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How to Choose the Right Display for Photo Editing

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How to evaluate a display for photo editing before making a purchase, the future of display technologies, and a free tool you can use to test the color and illumination quality of your current display.

Few topics generate more discussion than buying a new display for photo editing.

Some people are happy with off-brand specials at bargain prices, while others must have the best of the very best.

While most of us want the optimal combination of price and value, it’s hard to pin down the best balance of price, features and quality for each person’s needs.

For some shoppers, new color standards being put in place will drive big changes for future display purchases. This blog post reviews how to shop for new displays from the standpoint of where we are and where we’re going, so you can choose your next display with confidence.

The Current Offerings

Today’s digital artist has more display options than ever; what’s best for your current and future needs?

There are a few critical factors to consider when selecting a display.

  • Evenness of illumination across the whole screen
  • Range of color that can be displayed
  • Consistency of color from top to bottom (and side to side)

As you’d expect, the better each of these factors is realized in a particular display, the higher the cost.

Sticker shock can be a problem here!

They cost HOW much??

A side note to these developments in display technology is that people are suddenly being surprised by the cost of a display.

A friend who is directly involved in setting specifications for what to buy at a major university notes that “We are seeing people working in critical environments who are having to justify prices for displays that haven’t been seen in a long time.”

A good reminder that quality actually costs money! How surprising!

I’m going to poke a little fun at photographers here, because I am one, and I’ve been guilty of the same mistake. Photographers will make their children go without shoes for six months, in order to have the latest and greatest piece of glass to hang on the front of their lens.

Like many of you, I know that my photographic images would improve dramatically if I were to buy the new (fill in the name of your current lens obsession), in my case the Nikon 200–400 mm ƒ/4 zoom, shown below. I’m sure the sales of my images would take a quantum leap upward with this lens!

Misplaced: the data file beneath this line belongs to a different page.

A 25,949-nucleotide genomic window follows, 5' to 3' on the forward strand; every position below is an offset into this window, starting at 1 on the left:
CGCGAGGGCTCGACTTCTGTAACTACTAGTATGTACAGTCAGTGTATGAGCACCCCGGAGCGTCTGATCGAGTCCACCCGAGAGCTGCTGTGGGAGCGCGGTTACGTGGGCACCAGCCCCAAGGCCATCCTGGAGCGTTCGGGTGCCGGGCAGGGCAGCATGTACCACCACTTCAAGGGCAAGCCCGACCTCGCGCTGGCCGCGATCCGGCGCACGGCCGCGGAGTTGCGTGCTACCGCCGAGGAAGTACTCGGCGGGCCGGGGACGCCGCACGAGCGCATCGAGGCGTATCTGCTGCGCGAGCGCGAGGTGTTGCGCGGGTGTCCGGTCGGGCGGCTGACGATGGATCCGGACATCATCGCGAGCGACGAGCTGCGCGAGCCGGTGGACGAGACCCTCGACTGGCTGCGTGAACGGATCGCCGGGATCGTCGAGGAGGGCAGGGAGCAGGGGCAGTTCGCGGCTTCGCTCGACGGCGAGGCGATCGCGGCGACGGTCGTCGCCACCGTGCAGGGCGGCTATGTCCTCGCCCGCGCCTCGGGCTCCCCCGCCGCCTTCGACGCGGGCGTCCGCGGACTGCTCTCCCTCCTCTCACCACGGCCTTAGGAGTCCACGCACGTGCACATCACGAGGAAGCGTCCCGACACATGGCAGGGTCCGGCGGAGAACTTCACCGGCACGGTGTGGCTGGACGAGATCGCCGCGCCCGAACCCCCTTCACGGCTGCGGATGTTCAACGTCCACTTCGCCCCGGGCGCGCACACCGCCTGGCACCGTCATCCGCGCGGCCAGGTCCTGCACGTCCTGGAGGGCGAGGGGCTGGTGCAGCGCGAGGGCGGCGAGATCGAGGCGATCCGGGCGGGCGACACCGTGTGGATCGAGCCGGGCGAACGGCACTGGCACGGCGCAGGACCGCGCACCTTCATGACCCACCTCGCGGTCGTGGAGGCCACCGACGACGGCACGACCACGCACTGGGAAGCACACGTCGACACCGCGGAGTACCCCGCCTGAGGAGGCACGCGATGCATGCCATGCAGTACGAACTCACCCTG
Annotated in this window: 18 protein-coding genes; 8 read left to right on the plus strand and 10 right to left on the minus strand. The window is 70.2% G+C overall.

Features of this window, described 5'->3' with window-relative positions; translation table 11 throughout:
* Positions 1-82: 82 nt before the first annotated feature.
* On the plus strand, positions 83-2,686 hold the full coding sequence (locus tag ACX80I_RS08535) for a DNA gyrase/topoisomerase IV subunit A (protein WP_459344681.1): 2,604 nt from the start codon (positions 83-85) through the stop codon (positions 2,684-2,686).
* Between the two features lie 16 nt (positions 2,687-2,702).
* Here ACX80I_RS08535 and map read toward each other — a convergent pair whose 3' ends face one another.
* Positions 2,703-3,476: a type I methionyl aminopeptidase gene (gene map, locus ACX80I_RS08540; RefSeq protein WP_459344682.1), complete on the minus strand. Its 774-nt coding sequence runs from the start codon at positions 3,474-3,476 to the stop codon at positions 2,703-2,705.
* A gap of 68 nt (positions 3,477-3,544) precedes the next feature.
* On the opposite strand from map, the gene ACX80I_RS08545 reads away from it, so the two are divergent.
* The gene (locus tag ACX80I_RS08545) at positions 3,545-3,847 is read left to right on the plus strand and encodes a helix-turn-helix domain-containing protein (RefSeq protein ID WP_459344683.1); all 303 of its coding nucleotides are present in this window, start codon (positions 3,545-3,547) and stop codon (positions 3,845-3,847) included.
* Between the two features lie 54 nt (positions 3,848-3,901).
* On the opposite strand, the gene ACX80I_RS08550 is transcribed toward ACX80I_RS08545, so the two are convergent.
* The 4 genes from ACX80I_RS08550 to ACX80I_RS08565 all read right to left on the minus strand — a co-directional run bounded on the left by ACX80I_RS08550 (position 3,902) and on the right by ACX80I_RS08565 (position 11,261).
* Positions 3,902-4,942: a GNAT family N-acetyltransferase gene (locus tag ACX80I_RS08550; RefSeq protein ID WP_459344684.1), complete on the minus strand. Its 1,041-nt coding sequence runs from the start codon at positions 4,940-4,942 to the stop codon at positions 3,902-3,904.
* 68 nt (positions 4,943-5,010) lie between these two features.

Unfortunately, at roughly $7,000, I’m unlikely to invest soon, but many photographers will buy a great lens and a poor display. Why would they do this?

Well, once photographers acquire this expensive glass to look through for only fractions of a minute at a time, their children still have no shoes. So, photographers economize on the display that they’re going to look at for hours at a time while editing, too often purchasing something made out of recycled soda bottle glass. This is a BAD idea.

Economizing on display quality is a recipe for eyestrain and editing disaster rolled into one, so it’s important to choose a model that will deliver adequate quality and comfort.

Things to Analyze When Buying a Display

Let’s look at how to pick the best display you can afford.

First, and most important, realize you’re investing for your health and wellbeing, not just for a quick solution to finding a display. Thus, you’ll need to have a budget equal to the need.

Gamuts and Technologies

The range of color a display can show you is called its gamut.

Gamut sizes range widely. You can see in the gamut maps shown below the difference between an inexpensive display with a small gamut, and a state of the art display with a significantly bigger gamut.

How do you decide how much is enough?

At a minimum, it’s good to have a display that can show you the full range of sRGB – a color gamut designed for consumer cameras, office printers and displays.

I say at a minimum because many of the printers used to print images on Breathing Color substrates can print shades of color outside the gamut of sRGB, and given a choice, it would be better to have a display that can show you all the colors you’re going to be able to print.

If you shoot with a camera that only offers sRGB or some subset of this color, no problem.

Your camera hasn’t captured any more color than you can display, and you won’t have any more color to print than you captured. You can’t put it back in after acquiring with a limited gamut.

You’ll still want a display that is consistent quality from side to side and top to bottom, and if you plan to upgrade cameras anytime soon, to shoot in Camera RAW or Adobe RGB, you may wish to buy a bigger gamut display to accommodate your upcoming changes.